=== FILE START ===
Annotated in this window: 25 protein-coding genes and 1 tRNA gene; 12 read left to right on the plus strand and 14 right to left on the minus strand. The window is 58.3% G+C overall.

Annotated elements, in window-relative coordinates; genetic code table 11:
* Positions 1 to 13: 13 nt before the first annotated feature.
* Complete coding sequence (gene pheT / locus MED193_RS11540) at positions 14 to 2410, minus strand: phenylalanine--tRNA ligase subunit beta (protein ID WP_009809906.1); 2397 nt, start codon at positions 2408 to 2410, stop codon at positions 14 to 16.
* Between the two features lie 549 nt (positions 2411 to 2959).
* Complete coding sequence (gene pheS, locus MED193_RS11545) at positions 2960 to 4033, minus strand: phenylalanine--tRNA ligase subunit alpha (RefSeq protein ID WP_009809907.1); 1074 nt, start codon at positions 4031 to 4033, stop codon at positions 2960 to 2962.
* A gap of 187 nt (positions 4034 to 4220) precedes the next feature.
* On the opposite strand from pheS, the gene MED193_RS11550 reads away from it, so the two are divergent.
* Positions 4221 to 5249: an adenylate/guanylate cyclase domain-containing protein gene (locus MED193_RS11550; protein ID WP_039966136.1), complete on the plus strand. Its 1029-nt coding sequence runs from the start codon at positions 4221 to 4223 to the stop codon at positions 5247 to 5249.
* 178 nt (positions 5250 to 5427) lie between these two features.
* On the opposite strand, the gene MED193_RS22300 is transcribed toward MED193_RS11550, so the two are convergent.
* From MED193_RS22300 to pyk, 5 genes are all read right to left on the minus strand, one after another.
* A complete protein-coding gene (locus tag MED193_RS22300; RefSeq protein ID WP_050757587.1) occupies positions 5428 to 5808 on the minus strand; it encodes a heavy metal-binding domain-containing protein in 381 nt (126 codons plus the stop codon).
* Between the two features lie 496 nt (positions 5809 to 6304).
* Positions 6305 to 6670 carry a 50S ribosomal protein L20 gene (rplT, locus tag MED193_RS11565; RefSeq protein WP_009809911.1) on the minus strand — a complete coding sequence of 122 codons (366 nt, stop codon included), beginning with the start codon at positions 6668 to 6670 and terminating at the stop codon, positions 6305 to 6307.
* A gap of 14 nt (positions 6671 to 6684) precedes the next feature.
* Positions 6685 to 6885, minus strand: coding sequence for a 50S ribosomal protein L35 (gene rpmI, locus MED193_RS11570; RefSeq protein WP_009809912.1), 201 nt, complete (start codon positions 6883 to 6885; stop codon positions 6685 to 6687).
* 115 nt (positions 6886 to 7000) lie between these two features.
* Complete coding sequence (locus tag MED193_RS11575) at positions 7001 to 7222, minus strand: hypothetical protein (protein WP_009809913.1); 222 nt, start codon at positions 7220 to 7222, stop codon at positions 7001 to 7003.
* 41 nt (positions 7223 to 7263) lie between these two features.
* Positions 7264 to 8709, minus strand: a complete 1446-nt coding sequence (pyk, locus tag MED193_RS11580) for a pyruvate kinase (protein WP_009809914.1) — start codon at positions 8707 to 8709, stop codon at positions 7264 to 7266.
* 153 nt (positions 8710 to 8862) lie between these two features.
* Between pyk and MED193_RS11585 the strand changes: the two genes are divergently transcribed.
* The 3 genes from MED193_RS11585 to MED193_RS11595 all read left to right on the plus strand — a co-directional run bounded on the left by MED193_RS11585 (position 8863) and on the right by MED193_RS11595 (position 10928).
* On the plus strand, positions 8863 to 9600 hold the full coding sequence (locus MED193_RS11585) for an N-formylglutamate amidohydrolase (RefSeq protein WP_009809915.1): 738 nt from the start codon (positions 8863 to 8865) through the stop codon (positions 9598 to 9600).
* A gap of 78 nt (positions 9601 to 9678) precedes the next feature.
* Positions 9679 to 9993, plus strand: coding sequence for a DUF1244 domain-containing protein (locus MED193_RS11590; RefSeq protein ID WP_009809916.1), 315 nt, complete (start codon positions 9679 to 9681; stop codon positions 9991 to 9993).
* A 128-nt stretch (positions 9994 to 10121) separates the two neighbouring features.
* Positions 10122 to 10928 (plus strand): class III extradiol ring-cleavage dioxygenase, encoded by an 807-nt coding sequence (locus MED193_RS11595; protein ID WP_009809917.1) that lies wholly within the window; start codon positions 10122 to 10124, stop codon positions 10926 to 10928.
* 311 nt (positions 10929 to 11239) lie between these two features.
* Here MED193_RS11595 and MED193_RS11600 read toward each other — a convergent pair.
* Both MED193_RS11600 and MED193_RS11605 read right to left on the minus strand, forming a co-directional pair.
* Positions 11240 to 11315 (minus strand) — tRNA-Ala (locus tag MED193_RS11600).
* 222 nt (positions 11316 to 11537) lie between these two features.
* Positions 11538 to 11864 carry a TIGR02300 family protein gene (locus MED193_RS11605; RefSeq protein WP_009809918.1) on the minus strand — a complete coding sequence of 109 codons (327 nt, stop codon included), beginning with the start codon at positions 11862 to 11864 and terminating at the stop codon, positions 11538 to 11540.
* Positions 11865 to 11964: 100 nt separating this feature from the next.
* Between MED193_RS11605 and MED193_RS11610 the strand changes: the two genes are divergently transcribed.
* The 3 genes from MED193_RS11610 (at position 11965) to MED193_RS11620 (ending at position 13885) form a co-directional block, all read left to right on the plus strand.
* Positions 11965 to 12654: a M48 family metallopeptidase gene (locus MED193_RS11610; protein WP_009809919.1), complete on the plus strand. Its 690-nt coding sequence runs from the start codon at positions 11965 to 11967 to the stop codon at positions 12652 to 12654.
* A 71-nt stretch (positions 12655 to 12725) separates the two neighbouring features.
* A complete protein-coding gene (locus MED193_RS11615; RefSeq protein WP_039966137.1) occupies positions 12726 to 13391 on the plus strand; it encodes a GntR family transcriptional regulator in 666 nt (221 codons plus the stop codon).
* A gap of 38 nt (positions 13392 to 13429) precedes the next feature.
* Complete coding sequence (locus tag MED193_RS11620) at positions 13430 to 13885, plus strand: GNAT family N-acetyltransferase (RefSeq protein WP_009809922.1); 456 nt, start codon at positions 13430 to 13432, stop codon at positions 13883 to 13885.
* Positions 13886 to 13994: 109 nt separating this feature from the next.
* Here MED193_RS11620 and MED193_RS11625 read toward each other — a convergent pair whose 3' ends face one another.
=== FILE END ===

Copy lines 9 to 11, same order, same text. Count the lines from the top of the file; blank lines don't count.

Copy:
* Positions 4221 to 5249: an adenylate/guanylate cyclase domain-containing protein gene (locus MED193_RS11550; protein ID WP_039966136.1), complete on the plus strand. Its 1029-nt coding sequence runs from the start codon at positions 4221 to 4223 to the stop codon at positions 5247 to 5249.
* 178 nt (positions 5250 to 5427) lie between these two features.
* On the opposite strand, the gene MED193_RS22300 is transcribed toward MED193_RS11550, so the two are convergent.